The Feast of All Saints and the Feast of All Souls are celebrated, in our church calendar, on successive days – very close together, and yet distinct. It is a distinction which wouldn’t have made any sense to the church in its earliest days, because in the very early church, the “saints” were all the members of the Christian community. We can see that usage in Paul’s letter today – the saints are all of us who are a part of that body which is the body of Christ, which is the church and all the world. We are sanctified, holy, not because we are very good or very special, but because we have been created and marked for holiness, a people who are to be remade, whose destiny is always to be growing into our fullness as part of the body, part of the life of God in Christ. Not saints because we are perfect or anything close to that, but because we have offered ourselves to a process of being endlessly transformed. Continue reading →
It’s a story of pride. The belief that when humanity comes together, it can achieve anything.
It can build a tower to heaven.
It can make its own way to salvation.
It can become God.
The Tower of Babel is a story of pride, a story of how quickly pride in our abilities, our technology, our wealth, and our power can lead to idolatry. And how idolatry can leave us scattered, confused, and destroyed. Continue reading →
The words echoed through the ancient hall as the cardinal read out the result of the final vote:
“Habemus Papam.” In English, “we have a Pope.”
Jorge Mario Bergoglio had been elected as the new bishop of Rome.
We might expect that the other cardinals sitting next to Bergoglio would take this opportunity to congratulate him, to hide their own disappointment behind their smiles, perhaps even to put in a good word in for themselves before the white smoke signaled the bedlam of the crowds waiting below.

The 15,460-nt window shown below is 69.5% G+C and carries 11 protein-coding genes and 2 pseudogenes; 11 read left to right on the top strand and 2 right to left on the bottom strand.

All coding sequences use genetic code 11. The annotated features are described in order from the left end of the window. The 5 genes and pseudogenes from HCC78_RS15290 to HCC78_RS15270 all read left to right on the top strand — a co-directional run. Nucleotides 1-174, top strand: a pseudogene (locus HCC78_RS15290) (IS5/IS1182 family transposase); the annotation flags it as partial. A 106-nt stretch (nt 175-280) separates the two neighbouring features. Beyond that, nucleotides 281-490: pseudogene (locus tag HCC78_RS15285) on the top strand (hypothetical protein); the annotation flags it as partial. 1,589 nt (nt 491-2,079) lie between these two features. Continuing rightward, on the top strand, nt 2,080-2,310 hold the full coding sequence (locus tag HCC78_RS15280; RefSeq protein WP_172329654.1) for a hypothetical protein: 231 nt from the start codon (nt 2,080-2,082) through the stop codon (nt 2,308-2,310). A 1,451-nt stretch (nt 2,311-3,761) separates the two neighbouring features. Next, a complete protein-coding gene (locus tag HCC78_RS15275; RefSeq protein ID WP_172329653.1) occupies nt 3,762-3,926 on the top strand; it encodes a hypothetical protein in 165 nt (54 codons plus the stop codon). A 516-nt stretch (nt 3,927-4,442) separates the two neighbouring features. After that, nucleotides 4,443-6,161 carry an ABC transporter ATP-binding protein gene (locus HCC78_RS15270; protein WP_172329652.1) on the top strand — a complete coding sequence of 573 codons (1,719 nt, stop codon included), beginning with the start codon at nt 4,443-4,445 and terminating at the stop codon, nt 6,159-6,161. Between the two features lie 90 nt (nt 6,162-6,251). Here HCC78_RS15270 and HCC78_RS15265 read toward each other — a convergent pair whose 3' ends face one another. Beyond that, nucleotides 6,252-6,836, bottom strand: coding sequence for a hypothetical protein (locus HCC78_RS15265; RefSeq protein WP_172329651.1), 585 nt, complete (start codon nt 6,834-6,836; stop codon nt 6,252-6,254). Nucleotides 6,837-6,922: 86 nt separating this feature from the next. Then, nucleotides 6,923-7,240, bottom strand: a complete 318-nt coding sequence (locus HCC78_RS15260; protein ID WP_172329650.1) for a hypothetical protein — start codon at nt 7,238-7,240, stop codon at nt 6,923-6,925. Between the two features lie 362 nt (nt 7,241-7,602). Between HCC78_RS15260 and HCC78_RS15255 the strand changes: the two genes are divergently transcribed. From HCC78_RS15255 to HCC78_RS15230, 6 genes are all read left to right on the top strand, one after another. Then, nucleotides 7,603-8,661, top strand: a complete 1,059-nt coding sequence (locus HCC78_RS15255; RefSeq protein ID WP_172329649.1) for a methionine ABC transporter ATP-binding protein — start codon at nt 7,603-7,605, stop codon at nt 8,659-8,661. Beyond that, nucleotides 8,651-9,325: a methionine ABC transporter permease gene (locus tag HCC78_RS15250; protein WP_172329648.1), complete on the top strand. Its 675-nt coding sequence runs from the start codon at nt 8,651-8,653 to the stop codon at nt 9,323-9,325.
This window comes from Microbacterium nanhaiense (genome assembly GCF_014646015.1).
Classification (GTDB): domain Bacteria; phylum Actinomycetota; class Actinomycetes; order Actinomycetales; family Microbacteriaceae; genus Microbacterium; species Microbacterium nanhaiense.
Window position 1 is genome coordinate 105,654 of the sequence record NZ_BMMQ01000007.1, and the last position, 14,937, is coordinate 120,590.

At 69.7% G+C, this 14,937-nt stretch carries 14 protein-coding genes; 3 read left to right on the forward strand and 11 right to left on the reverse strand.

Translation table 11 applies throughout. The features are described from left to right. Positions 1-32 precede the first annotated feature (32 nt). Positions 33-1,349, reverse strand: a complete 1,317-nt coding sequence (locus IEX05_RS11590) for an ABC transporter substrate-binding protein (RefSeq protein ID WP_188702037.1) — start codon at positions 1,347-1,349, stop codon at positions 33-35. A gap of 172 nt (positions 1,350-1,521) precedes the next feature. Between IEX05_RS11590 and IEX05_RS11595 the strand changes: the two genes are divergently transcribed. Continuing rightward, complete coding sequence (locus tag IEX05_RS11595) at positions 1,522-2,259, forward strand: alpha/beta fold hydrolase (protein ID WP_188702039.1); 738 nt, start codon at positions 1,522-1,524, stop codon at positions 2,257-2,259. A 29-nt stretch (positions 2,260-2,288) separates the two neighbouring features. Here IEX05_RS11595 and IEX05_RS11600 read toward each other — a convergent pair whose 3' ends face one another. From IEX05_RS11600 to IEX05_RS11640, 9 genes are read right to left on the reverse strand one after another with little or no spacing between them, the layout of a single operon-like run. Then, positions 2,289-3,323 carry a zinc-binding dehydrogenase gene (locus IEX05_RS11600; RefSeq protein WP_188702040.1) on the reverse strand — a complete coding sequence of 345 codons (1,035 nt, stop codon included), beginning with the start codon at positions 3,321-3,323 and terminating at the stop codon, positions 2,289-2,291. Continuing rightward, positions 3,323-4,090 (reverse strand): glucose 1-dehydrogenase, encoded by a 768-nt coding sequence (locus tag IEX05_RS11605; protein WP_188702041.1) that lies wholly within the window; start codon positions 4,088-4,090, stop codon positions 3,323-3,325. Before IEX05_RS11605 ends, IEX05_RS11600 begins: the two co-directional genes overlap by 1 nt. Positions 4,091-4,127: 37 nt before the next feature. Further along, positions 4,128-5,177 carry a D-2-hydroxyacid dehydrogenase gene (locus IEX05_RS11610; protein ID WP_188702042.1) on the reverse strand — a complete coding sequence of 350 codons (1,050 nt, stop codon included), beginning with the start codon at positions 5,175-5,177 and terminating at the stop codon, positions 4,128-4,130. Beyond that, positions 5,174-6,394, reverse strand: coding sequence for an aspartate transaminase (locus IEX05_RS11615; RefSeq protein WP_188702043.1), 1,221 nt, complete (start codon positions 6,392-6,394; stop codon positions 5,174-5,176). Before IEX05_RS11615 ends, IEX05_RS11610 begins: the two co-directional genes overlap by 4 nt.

However, instead of speaking words of congratulations, the Cardinal beside Bergoglio turned to him and with a seriousness a smile cannot convey, spoke only these five words, some of the first words the new Pope would hear: “Do not forget the poor.” Continue reading →
Where your treasure is, there your heart will be also.
It’s a true, but a challenging statement. Its true, because while we may not put our money where our mouth is, we do put our money where our hearts are. Its challenging because we need only look to where we put our treasure to find where we’ve placed our values. Indeed, as a country, as a church, and in our families, we need only look at our budgets to discover what we actually believe. Continue reading →
“And he sent and killed all the children in and around Bethlehem, who were two years old or under” (Matthew 2:16).
We do not know, of course, if this was a historical incident. That’s a debate that’s not going to be settled. But I can easily treat it as historical because, if it did not happen at that exact time and place, it has happened a thousand other times. A routine atrocity in an unimportant country, recorded by almost no one; and if I named for you now Kraras or Fence of Legs or the Markale marketplace, these words would have no meaning for most or all of you, these small massacres in distant lands, as unremembered by the world in general as a slaughter of children in a corner of the empire was by the empire’s own chroniclers.
It is a part of the normal operations of power. But even worse, in this case, it is the direct result of the coming into the world of the Incarnate Word. Continue reading →
I love apocalyptic films. Alien invasions, panicked pandemics, climate change catastrophes, and nuclear fallout: our culture has depicted its own destruction in a myriad of ways.
This week I rented the film, Seeking a Friend for the End of the World, an apocalyptic story in an end times sub-genre I like to call: A Giant Asteroid is Set on a Collision Course with Earth. Continue reading →
If you’re anything like me, your heart sank when you saw the numbers in bold newsprint:
500 Hamas rockets fired into Israel.
466 Israeli air strikes.
3 Israeli civilians dead.
16 Palestinian civilians dead.
75,000 reservists called up.
If you’re anything like me, your heart sank even more when you saw the graphic circulated on Facebook. In the background is a skyline with the Statue of Liberty, Big Ben, the Eiffel Tower and Sydney Opera house. In the foreground is a downpour of rockets. In bold letters is the question, “What would you do?” In the parlance of Facebook: